I'm guessing you mean if they walk between you and someone you're talking to, or between you and the TV if you're looking at it, or something like that?

If so, hopefully you do the same under similar circumstances (except if you go between children when it would be out of place) as it's basic manners.

If not and you mean they do that, and only that, when they walk past you in the street then unless they're taller than you (edit: or you're a monk) I'm sorry to say it can mean something else, and it's not necessarily a sign of respect.
 
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I've always been far from sure if that's a good thing.

Jai yen (cool heart) is fine as long as lasts, but the problem I've always found with it (and not just with Thais) is that it leads to 'all or nothing' situations with no warning signs of panic, fear or anger until all hell breaks loose without warning. I wouldn't be so sure that's such a good thing in these sort of situations.

I think it also goes at least some way to explaining why Thailand regularly has the worst traffic accident record in the world, and a long way to explaining why it leads the world in penile re-attachment surgery after 'feeding the ducks'* and is consistently at the top in the firearm/homicide tables.

In my view some warning signs and signs of escalating fear, panic or anger aren't always a bad thing, and bottling up emotions isn't always a good thing.


*: 'feeding the ducks' is a rather unique Thai tradition when a Thai wife is two-timed and she cuts off her sleeping husband's member and throws it out the window to feed the ducks below so it can't be re-attached later.
After my sister - the psychotherapist- came to visit me in Cambodia she put it this way:

In the west we have a range of emotional responses, from passivity through assertiveness to anger and aggression. Khmers (and I think it applies to Thai, Lao etc) only have 'passive'...until it erupts into aggression...
 

ancienturion

LE
Book Reviewer
Just watched an American-made documentary on Discovery about the whole thing. It was quite informative and some aspects of it we're good, especially the footage of condition inside the caves.(Quick, I know but US film companies already have people out there interviewing families and workers for potential films about it all.)

What I didn't like was it sort of gave the impression that "America saved everyone". They had "interviews" with USAF Master Sergeants and medics from the USMC talking about how they took part - along with civvy Yank engineers to pump the waters away.

They never credited the other nationalities with helping except for the very end when they mentioned over 1000 people took part in the rescue.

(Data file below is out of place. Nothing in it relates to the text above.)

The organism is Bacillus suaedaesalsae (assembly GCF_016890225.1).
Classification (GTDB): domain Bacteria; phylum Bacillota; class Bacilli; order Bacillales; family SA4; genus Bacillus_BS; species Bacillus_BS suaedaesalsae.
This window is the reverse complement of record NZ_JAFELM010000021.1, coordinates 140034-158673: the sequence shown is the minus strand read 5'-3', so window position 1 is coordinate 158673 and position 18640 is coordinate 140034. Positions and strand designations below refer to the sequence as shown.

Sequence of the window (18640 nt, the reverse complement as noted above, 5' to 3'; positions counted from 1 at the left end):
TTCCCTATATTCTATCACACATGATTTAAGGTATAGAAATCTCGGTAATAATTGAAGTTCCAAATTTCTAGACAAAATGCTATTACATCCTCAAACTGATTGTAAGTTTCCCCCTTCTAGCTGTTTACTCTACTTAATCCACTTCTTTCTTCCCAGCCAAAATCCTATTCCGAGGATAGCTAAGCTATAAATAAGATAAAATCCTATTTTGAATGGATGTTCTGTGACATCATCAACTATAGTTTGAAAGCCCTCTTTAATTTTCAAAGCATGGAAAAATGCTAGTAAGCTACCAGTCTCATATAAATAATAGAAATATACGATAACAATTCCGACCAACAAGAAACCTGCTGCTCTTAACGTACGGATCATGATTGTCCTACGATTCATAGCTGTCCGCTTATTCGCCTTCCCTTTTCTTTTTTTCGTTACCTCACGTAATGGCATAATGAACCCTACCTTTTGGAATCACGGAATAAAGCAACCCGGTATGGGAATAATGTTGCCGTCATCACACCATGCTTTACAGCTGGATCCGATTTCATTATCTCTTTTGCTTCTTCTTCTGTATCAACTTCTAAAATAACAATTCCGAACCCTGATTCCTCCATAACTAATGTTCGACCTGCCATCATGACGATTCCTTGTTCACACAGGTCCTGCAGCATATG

Sounds like the standard USA format because when they make a film about the rescue they will be able to avoid the truth as usual.
 
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ancienturion

LE
Book Reviewer
After my sister - the psychotherapist- came to visit me in Cambodia she put it this way:

In the west we have a range of emotional responses, from passivity through assertiveness to anger and aggression. Khmers (and I think it applies to Thai, Lao etc) only have 'passive'...until it erupts into aggression...
Exactly (and I too have found it to be the same with Khmer, Lao and Chinese, but to a much, much lesser extent Malay and Indonesians).

To me, it can be like being in a car where you don't have an accelerator but you've only got an 'on - off switch'.

I'm all for it in the 'avoiding confrontation' stage, but after that I think it's plain dangerous, and that applies equally in this sort of situation as it also covers fear and panic and there can be little or no warning if someone's going to 'crack' - that's why I think Dr Harris and sedating the kids and coach wasn't just important but the key, as the divers said.

It also, here, makes the job of family and friends that much more difficult as the warning signs of any 'issues' in a return to normality are that much harder to see.

Slow to anger / fear / panic's great, but all or nothing ...

It's one trait which, admirable though it may be in the early stages, I don't think the West should emulate.
 
"The cave rescue also allowed the government of Prime Minister Prayuth Chan-ocha, who has been criticized for political maneuvering to stay in power after elections planned for next year, to share in some glory. "

Surprise!
 
The contrast between here and the UK is that Thais know they have a military dictatorship and view their official news outlets with suspicion, whereas in he UK it's all a bit vague, yet.
 

ancienturion

LE
Book Reviewer
The contrast between here and the UK is that Thais know they have a military dictatorship and view their official news outlets with suspicion, whereas in he UK it's all a bit vague, yet.
I'm afraid we have to differ yet again, as I see no "contrast" at all.

Yes, the Thais are obviously very well aware "they have a military dictatorship", but I doubt they view their official news outlets with any more (or any less) suspicion than any statements from Westminster or Chequers or, to broaden things a bit, the White House, or give them any more credibility.

There may be more restrictions on press freedom here (and there clearly are), yet to give the press their due that hasn't stopped any debate or op-ed's on anything from Prawit's watches to the postponement of elections.

I'm obviously not in a position to comment at first hand, and I don't want this to descend into politics, but I find it very hard to believe that statements by May or Trump are given any more credibility in their own countries than Prayut is here, regardless of how they came to power.
 
Interesting perspective from one of Khao Sod's reporters

Reporter’s Notebook: Mud and Adrenaline in Chiang Rai
I thought it was a particularly interesting perspective (although the video interview at the end of the article is seriously dreadful), and the one thing I note in all these reports is just how Saman Kunan's death seems to have forced decisions to be made that otherwise may have dragged out a few more days until it was too late. Pretty morbid, but if that hadn't happened and things had just continued as before for a day or two more then things would evidently have turned out very differently.
 
A pretty disingenuous complaint from the Bkk Post about the foreign media interviewing the boys, particularly when you look at the actual interviews with Titan and Adul on both ABC and CBS.

Both were clearly done with the full agreement and support of their parents / guardians / community and it seems beyond absurd to say that the interviews should have been left for a couple of months in case they 'bring back memories' when the memories are still fresh now and that would be exactly what they'd do if asked in a couple of months time ... FFS!

It seems like a case of sour grapes and 'big brother', as well in Adul's case of it not quite matching the version of 'Thainess' that some want it to.

Edit: also cue the inevitable whingeing from Jonathan Head.

2nd edit: even the Guardian's done it.